Terrorist arrest for uranium package shipped to UK-based Iranian company

Terrorist arrest for uranium package shipped to UK-based Iranian company

Terrorist arrest for uranium package shipped to UK-based Iranian company

A man has been arrested under anti-terrorism laws after a Pakistani package containing uranium was sent to an Iranian company based in Britain.

A suspect described by the press as a businessman of British nationality – his ethnic origin and whether he holds another nationality was not revealed at the time of publication – has been arrested under the provisions of the law on Terrorism Act 2006 which prohibits “the manufacture or possession of a radioactive device or possession of radioactive material with the intent to use it” to commit or perpetrate terrorist acts.

“The discovery of what was a very small amount of uranium in a package at Heathrow airport is clearly concerning, but it shows the effectiveness of the procedures and controls in place with our partners to detect this type of material. “, affirmed the head of the agency. London Metropolitan Police Counter-Terrorism Command Richard Smith in comments quoted by The Telegraph.

“Our priority since initiating our investigation has been to ensure that there is no direct threat from the public. To this end, we are pursuing all possible investigative leads available to us, which has led to make this arrest over the weekend,” he added.

While Commander Smith stressed that “despite this arrest, and based on what we currently know, this incident still does not appear to be related to a direct threat to the public”, he cautioned that “detectives are continuing their investigations to ensure that this is definitely the case.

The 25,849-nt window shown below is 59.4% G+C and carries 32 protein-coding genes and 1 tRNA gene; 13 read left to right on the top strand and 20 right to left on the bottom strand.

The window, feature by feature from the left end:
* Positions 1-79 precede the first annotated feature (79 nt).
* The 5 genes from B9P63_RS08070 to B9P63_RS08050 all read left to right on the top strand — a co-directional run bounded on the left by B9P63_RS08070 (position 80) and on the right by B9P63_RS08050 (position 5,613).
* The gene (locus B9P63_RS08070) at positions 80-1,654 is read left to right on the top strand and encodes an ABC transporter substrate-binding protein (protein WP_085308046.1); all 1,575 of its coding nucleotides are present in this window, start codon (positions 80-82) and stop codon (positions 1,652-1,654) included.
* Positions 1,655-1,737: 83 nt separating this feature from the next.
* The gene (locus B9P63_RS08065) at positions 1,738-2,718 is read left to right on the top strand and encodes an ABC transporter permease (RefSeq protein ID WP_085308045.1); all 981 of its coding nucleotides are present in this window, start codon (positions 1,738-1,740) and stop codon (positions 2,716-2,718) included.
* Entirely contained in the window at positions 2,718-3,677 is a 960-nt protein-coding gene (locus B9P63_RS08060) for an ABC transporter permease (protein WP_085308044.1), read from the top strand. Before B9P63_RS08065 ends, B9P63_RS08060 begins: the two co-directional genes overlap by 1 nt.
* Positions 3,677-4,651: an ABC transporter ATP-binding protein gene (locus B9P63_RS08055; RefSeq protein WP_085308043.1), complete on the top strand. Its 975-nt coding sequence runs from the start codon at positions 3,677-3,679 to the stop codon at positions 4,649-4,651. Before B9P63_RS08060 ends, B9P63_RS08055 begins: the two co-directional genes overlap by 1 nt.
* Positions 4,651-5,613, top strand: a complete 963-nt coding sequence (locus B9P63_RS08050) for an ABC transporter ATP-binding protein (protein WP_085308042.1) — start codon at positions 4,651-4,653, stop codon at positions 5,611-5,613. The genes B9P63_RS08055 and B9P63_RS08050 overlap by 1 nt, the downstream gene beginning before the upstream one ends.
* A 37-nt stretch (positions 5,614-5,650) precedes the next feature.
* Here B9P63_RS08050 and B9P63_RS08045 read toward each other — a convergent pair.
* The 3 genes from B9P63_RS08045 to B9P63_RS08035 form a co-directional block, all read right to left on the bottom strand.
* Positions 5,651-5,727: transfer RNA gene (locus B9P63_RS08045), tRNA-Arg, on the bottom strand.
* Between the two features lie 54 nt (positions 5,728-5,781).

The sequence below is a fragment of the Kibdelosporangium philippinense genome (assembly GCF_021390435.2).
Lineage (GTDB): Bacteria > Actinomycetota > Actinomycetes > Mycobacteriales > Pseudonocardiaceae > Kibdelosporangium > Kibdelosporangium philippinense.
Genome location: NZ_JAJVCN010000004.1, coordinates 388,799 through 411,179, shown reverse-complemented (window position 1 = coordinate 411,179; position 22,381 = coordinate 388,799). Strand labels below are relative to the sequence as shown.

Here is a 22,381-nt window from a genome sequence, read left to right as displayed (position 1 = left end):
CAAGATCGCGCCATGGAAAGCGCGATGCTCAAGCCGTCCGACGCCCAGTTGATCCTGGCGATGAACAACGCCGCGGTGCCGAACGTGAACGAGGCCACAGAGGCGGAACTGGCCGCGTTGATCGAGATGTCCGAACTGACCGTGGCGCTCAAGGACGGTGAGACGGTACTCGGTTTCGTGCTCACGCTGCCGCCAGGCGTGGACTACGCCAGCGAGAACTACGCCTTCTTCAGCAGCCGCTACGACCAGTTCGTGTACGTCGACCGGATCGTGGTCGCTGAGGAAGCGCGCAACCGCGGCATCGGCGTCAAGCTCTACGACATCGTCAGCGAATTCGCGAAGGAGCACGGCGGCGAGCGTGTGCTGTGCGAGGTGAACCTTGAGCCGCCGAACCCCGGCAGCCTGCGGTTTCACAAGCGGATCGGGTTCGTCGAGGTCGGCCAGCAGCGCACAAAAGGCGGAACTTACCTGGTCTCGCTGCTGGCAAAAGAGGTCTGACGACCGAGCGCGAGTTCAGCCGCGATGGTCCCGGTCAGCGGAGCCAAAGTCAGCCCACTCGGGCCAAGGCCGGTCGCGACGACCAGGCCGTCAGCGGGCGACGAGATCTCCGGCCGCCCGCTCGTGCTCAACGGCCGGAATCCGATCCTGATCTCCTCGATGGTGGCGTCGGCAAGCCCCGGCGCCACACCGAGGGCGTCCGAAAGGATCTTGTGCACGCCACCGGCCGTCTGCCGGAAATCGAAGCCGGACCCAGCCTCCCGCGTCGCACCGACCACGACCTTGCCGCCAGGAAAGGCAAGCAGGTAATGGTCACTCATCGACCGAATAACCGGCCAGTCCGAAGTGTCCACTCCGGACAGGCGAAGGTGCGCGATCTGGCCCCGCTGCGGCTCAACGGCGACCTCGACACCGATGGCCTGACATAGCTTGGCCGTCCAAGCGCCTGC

It has long been feared that terrorists could use radioactive materials to make a crude nuclear weapon described as a radiological dispersal device, more commonly known as a “dirty bomb”.

Such devices are designed not to create actual thermonuclear explosions, like the more sophisticated weapons possessed by the nuclear powers, but to contaminate a large area with deadly radioactive material via more conventional explosives.

These fears were particularly acute in the wake of the September 11, 2001 radical Islamic terrorist attacks on the United States, with a 2002 US Senate hearing hearing a report warning that a dirty bomb attack “would have a catastrophic psychological impact on the nation”.
and, even worse, it would contaminate a city that would likely lead to evacuations and great difficulty in convincing the American public that it could be reinhabited,” and would also have a potentially “devastating” impact on the economy.

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